Mapping Meat.

Frank Jacobs has a Big Think post called The Many Ways to Map Your Meat; most of it is taken from a 2013 post by Daniel Brownstein called How Do You Map Your Meat?, and if you’re interested in the subject you should definitely visit that one as well, but I’m linking first to Jacobs because he has the paragraph:

“Pride of place in the complexity of meatcuts may go to the Austrians, whose division of the carcass into 65 pieces suggests the survival of local ingenuity and refined taste, even if it is also informed by a unique whole-animal ethos”, writes Brownstein. This map shows less than half of that total, but it already distinguishes between your Hüferscherzel and your Hüferschwanzel, not to mention the Kruspelspitz and the Kavalierspitz.

There are French, Spanish, and Austrian meat maps, and (in Brownstein’s post) a Greek meat map, so even if you’re not a carnivore you can enjoy the linguistic aspect. Thanks, Y!


  1. In the past I’ve seen maps comparing British and American practice (cow and pig, which will probably place me in the spam filter).

  2. David Marjanović says

    Austrian meat terms are srs bzns, so much so that some 15 terms are official differences in EU terminology for Austria vs. Germany.

  3. US v UK differences were also covered on separatedbyacommonlanguage, more by referring to Wikipedia and the comments than by original content.

  4. Many years ago I had the honor and pleasure of producing a catalog of beef cuts for a company that became supplier of some 40 percent of fresh beef sold in Ontario supermarkets. Abut 2,000 head of cattle met their maker every day. The company also had a significant export business, selling to such places as Japan and Jamaica.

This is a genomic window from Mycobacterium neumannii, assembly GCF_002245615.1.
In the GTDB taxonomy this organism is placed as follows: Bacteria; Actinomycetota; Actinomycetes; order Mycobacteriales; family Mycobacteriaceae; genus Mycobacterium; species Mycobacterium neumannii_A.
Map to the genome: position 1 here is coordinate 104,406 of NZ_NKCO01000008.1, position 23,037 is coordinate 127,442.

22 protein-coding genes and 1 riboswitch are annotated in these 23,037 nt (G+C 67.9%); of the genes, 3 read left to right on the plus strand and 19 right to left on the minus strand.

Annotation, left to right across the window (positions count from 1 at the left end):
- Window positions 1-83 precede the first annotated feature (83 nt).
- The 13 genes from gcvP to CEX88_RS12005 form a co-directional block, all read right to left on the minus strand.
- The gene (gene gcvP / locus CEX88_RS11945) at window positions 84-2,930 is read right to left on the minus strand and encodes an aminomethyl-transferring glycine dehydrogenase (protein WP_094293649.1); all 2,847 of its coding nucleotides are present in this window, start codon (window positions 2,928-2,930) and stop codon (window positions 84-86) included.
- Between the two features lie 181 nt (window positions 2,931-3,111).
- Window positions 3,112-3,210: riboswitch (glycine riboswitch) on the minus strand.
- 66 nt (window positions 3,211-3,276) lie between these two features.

The catalog was produced in English and French and featured original photography for every cut. About 600 copies were initially made, each in a special binder designed to live behind the meat counter of a large supermarket. Nothing like this had previously been available in Canada; the federal ministry of agriculture requested many copies.In the end an additional several hundred copies were produced. I have one.

    The packing house was sold to Cargill about a decade ago.

    Nothing linguistic to add. But I had good fun putting it together and made a few dollars for my efforts too.

  5. Sounds like an interesting project to work on!

  6. These 2D maps are cool, but I know a guy who works as a geneticist researching beef improvement at a large agriculture school. When you have dinner at his house, not only is the meat the best you have ever tasted, but he can show you the recipe/protocol, the genotype, and 3D MRI scans of the steak or roast from several timepoints along it’s development.

    Some might call that too much information, but it was especially interesting for my children, who are now very aware of the origin of the hamburger they are eating.

    Sorry, nothing linguistic to add.

  7. Definitely an interesting project; led to another fun one along similar lines. The ‘director of meat procurement’ at the Canadian unit of A&P supermarkets brought me onto the team designing the packaging for an upscale line of frozen meats. The food photographer’s linen closet reminded me of a Pantone color book. On a good day the photographer managed to get in three good shots. I got to visit A&P headquarters in Montvale, NJ, several times, including one capped by a dash into Manhattan to hoover down a corned beef sandwich at the Carnegie Deli.